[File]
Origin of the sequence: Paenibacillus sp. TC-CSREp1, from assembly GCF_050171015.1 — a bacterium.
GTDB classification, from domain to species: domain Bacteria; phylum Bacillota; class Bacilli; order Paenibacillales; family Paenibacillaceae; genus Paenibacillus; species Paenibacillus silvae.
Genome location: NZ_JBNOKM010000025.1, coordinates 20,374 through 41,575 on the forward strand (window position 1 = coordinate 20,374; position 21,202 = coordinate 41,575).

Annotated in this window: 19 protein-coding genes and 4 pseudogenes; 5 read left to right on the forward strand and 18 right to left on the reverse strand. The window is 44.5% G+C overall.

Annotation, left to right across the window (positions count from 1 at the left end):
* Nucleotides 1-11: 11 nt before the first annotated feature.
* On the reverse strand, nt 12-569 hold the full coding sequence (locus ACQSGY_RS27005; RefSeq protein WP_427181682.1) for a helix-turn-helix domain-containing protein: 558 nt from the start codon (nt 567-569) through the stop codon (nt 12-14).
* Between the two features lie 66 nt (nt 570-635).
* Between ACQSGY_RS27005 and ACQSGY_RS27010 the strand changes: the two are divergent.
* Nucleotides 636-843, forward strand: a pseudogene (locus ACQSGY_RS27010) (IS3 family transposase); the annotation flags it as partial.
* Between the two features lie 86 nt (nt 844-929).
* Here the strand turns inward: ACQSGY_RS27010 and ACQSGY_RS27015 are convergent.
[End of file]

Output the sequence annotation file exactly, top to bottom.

Origin of the sequence: Paenibacillus sp. TC-CSREp1, from assembly GCF_050171015.1 — a bacterium.
GTDB classification, from domain to species: domain Bacteria; phylum Bacillota; class Bacilli; order Paenibacillales; family Paenibacillaceae; genus Paenibacillus; species Paenibacillus silvae.
Genome location: NZ_JBNOKM010000025.1, coordinates 20,374 through 41,575 on the forward strand (window position 1 = coordinate 20,374; position 21,202 = coordinate 41,575).

Annotated in this window: 19 protein-coding genes and 4 pseudogenes; 5 read left to right on the forward strand and 18 right to left on the reverse strand. The window is 44.5% G+C overall.

Annotation, left to right across the window (positions count from 1 at the left end):
* Nucleotides 1-11: 11 nt before the first annotated feature.
* On the reverse strand, nt 12-569 hold the full coding sequence (locus ACQSGY_RS27005; RefSeq protein WP_427181682.1) for a helix-turn-helix domain-containing protein: 558 nt from the start codon (nt 567-569) through the stop codon (nt 12-14).
* Between the two features lie 66 nt (nt 570-635).
* Between ACQSGY_RS27005 and ACQSGY_RS27010 the strand changes: the two are divergent.
* Nucleotides 636-843, forward strand: a pseudogene (locus ACQSGY_RS27010) (IS3 family transposase); the annotation flags it as partial.
* Between the two features lie 86 nt (nt 844-929).
* Here the strand turns inward: ACQSGY_RS27010 and ACQSGY_RS27015 are convergent.